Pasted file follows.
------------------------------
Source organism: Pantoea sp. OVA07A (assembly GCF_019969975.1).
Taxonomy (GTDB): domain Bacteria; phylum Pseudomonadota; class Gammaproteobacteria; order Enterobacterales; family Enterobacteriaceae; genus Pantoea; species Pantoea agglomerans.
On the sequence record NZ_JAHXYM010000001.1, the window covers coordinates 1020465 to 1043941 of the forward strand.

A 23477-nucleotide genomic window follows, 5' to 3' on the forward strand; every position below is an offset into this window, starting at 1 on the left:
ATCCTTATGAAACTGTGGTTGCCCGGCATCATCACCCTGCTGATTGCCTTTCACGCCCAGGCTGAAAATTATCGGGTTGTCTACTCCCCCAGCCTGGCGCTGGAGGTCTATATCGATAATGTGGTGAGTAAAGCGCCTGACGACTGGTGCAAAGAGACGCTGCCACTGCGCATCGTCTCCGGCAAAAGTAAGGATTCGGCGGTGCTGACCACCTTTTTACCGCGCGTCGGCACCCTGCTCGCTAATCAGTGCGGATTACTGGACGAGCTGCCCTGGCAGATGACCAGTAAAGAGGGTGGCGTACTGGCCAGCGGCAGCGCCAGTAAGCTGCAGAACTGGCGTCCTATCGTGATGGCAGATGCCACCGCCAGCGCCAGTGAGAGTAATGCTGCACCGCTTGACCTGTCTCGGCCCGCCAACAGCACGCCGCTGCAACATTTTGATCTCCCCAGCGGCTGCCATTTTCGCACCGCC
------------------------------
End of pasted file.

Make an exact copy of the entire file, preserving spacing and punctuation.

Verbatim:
Source organism: Pantoea sp. OVA07A (assembly GCF_019969975.1).
Taxonomy (GTDB): domain Bacteria; phylum Pseudomonadota; class Gammaproteobacteria; order Enterobacterales; family Enterobacteriaceae; genus Pantoea; species Pantoea agglomerans.
On the sequence record NZ_JAHXYM010000001.1, the window covers coordinates 1020465 to 1043941 of the forward strand.

A 23477-nucleotide genomic window follows, 5' to 3' on the forward strand; every position below is an offset into this window, starting at 1 on the left:
ATCCTTATGAAACTGTGGTTGCCCGGCATCATCACCCTGCTGATTGCCTTTCACGCCCAGGCTGAAAATTATCGGGTTGTCTACTCCCCCAGCCTGGCGCTGGAGGTCTATATCGATAATGTGGTGAGTAAAGCGCCTGACGACTGGTGCAAAGAGACGCTGCCACTGCGCATCGTCTCCGGCAAAAGTAAGGATTCGGCGGTGCTGACCACCTTTTTACCGCGCGTCGGCACCCTGCTCGCTAATCAGTGCGGATTACTGGACGAGCTGCCCTGGCAGATGACCAGTAAAGAGGGTGGCGTACTGGCCAGCGGCAGCGCCAGTAAGCTGCAGAACTGGCGTCCTATCGTGATGGCAGATGCCACCGCCAGCGCCAGTGAGAGTAATGCTGCACCGCTTGACCTGTCTCGGCCCGCCAACAGCACGCCGCTGCAACATTTTGATCTCCCCAGCGGCTGCCATTTTCGCACCGCC